NICE America Research Inc. will be the U.S. headquarters of the National Institute of Clean and Low-Carbon Energy (NICE), a R&D institute funded and administered by the Shenhua Group. The new research facility is tasked with developing and commercializing technology on shale gas conversion to value-added chemicals, carbon capture, utilization, and sequestration (CCUS), energy internet, and hydrogen energy. In addition, the new facility allows NICE to partner with leading U.S. academic/research institutions and enterprises to accelerate its clean energy development strategy.

Ribbon-cutting ceremony for NICE America Research Inc.


In a recent article in the Indian newspaper The Hindu, the World Coal Association’s Chief Executive, Benjamin Sporton, highlighted that the World Bank and other global development lenders such as the Asian Development Bank are not financing clean coal projects. He pointed out that not investing in supercritical and ultra-supercritical plants is resulting in countries building less efficient subcritical plants with much higher CO2 and particulate matter emissions. He also noted that, without financial support from international global lenders, India and other developing countries would be unable to meet their Paris Agreement targets. Mr. Sporton stated: “India’s Paris commitment includes building more supercritical and USC plants and the international banks must help them do that. The Intended Nationally Determined Contributions submitted by 19 countries—India included—said they were going to use coal.”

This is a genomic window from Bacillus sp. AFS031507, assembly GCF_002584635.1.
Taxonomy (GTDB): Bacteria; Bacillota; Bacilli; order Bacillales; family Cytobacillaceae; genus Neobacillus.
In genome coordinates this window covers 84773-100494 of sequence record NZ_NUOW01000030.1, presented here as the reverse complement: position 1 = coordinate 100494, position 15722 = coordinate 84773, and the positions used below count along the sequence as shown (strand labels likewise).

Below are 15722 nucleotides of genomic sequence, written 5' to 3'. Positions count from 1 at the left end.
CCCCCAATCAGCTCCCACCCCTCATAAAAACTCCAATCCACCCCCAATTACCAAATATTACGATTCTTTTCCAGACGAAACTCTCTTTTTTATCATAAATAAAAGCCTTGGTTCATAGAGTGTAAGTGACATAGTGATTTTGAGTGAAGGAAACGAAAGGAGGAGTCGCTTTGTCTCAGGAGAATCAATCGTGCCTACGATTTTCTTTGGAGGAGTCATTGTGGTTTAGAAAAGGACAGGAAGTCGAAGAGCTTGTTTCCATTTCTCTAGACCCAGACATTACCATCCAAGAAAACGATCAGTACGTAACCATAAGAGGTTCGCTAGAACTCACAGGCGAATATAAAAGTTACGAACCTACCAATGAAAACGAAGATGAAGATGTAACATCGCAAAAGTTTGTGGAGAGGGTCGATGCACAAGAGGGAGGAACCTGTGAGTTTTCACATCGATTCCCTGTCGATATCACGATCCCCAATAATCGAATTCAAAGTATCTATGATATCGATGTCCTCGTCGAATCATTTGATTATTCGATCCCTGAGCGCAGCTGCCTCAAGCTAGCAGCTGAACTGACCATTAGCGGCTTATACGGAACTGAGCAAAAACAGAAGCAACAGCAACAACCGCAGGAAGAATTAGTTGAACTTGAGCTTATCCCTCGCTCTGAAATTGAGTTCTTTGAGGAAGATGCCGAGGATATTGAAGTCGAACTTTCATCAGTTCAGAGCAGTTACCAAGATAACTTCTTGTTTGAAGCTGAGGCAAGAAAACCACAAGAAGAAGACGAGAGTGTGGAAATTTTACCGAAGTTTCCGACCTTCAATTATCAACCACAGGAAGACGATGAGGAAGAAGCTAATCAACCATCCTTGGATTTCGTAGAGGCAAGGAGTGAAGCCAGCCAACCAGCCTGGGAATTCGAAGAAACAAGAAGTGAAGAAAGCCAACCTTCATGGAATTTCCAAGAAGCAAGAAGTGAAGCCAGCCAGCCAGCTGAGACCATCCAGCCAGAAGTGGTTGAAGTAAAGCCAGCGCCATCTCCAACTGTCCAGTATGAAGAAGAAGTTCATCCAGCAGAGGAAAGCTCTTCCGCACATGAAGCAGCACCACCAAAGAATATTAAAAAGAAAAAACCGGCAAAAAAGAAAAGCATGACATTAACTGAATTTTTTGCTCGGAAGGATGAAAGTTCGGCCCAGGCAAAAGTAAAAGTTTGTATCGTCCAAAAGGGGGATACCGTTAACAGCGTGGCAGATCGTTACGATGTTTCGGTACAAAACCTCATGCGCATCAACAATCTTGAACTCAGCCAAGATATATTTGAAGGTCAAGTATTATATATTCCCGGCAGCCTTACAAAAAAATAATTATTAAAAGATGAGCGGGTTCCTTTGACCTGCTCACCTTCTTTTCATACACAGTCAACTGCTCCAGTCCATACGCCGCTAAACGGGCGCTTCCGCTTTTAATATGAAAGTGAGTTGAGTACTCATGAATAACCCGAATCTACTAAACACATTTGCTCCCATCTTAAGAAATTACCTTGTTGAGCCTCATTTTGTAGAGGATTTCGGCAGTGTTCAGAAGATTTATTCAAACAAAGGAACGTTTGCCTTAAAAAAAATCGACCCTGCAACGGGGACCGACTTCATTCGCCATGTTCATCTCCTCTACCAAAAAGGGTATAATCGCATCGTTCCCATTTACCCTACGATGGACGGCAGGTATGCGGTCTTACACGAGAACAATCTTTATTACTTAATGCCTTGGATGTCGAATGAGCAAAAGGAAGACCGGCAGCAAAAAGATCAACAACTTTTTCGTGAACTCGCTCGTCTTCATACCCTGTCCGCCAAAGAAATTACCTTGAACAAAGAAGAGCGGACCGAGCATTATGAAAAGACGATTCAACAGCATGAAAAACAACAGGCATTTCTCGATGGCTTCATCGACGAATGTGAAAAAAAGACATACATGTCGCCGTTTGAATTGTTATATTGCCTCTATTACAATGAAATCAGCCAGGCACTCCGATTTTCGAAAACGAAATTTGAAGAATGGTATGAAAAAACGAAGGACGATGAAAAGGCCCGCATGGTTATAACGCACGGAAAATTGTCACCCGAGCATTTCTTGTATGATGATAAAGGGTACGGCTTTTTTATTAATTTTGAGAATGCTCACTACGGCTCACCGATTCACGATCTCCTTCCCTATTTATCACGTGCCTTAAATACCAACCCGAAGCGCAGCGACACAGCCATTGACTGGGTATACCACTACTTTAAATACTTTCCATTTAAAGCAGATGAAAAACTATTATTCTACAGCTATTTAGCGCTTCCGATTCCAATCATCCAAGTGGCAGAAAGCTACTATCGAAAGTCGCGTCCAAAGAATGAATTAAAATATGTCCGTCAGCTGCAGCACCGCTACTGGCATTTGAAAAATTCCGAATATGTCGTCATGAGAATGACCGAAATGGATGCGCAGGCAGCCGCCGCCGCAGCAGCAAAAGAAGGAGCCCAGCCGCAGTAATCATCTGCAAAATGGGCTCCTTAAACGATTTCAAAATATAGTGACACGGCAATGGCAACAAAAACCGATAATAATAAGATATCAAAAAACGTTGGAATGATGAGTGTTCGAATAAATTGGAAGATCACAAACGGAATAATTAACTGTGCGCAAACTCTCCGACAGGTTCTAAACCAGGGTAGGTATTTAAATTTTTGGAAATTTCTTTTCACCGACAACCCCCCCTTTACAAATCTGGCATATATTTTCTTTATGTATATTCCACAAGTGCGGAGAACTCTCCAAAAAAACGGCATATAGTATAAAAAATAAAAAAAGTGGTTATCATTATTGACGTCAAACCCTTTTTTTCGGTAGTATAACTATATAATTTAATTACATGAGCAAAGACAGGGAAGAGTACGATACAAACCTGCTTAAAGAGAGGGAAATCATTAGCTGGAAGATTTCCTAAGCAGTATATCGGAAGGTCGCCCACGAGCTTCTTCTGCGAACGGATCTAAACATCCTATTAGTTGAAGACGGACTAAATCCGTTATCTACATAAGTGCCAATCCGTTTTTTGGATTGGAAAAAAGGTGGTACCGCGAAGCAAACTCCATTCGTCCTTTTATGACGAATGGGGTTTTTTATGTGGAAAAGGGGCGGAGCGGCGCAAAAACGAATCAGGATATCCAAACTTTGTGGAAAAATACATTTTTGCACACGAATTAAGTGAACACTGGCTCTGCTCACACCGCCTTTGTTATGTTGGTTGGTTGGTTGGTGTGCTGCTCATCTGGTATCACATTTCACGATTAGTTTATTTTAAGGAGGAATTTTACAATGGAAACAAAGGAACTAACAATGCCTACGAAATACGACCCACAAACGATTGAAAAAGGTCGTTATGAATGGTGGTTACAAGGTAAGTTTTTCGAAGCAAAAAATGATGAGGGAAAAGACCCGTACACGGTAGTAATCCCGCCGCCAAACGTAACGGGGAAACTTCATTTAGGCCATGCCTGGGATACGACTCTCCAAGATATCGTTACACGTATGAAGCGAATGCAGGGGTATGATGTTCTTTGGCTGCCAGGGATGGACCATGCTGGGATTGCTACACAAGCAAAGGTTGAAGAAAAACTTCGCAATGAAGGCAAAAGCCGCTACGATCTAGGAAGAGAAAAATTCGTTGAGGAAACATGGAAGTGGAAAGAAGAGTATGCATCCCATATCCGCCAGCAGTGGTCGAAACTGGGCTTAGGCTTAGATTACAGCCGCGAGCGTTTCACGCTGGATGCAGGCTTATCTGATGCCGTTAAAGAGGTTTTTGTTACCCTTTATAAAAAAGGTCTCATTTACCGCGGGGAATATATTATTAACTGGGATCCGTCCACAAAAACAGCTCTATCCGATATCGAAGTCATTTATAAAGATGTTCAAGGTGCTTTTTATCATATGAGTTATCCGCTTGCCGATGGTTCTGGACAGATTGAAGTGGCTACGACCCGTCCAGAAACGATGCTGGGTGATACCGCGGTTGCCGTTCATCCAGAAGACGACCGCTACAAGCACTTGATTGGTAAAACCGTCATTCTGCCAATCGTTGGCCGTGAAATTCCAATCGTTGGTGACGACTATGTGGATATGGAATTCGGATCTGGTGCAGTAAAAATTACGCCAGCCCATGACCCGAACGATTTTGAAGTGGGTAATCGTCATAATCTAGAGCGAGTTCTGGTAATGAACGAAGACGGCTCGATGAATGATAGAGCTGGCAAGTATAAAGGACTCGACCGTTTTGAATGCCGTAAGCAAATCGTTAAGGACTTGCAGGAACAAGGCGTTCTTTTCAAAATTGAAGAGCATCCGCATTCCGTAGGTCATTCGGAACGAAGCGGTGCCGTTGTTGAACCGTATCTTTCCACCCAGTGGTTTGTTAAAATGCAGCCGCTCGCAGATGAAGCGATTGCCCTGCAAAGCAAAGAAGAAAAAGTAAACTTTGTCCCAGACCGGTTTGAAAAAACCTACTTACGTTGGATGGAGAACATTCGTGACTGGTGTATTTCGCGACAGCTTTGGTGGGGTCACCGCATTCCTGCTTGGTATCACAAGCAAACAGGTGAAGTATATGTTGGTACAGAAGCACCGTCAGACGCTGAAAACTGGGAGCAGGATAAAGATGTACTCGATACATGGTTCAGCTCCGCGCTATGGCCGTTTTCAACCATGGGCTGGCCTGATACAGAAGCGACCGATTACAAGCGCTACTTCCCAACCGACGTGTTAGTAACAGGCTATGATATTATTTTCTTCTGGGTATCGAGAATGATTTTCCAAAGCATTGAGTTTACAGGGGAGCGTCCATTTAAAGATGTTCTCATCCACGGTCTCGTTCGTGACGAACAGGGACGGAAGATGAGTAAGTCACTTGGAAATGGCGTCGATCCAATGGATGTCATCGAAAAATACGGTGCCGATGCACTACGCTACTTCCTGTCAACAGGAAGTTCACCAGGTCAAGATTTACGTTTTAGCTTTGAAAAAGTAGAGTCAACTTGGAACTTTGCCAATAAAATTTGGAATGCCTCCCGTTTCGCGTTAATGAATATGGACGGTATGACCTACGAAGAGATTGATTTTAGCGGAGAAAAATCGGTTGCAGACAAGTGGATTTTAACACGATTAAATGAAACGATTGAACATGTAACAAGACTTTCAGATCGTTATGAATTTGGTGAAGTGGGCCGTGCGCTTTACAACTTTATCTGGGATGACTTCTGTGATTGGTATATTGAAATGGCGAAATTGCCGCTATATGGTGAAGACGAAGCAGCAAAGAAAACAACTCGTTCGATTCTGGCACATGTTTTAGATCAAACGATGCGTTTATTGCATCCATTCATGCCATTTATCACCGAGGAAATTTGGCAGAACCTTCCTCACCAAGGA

On 29 November 2016, the ASEAN Centre for Energy (ACE)—an independent intergovernmental organization within the Association of Southeast Asian Nations’ (ASEAN) structure that represents the 10 ASEAN Member States’ (AMS) interests in the energy sector—held a webinar titled “Coal in ASEAN After the Paris Agreement”. A blend of regional and international perspectives was shared by the panelists from the Ministry of Energy and Mineral Resources of Indonesia, Chulalongkorn University on behalf of Ministry of Energy of Thailand, the World Coal Association, and Global CCS Institute. The ASEAN region is one of the fastest growing economic regions in the world. The ASEAN region will continue to depend on fossil fuels, with coal as the main energy source to meet the increasing electricity demand, due to its high availability and low costs. A key message from the webinar was that there is a need for international community support to implement high-efficiency, low-emissions (HELE) and CCS technologies in ASEAN, so the region can contribute to the Paris Agreement while meeting the needs of its economic growth. The recording video, presentations, and related materials from the webinar can be accessed at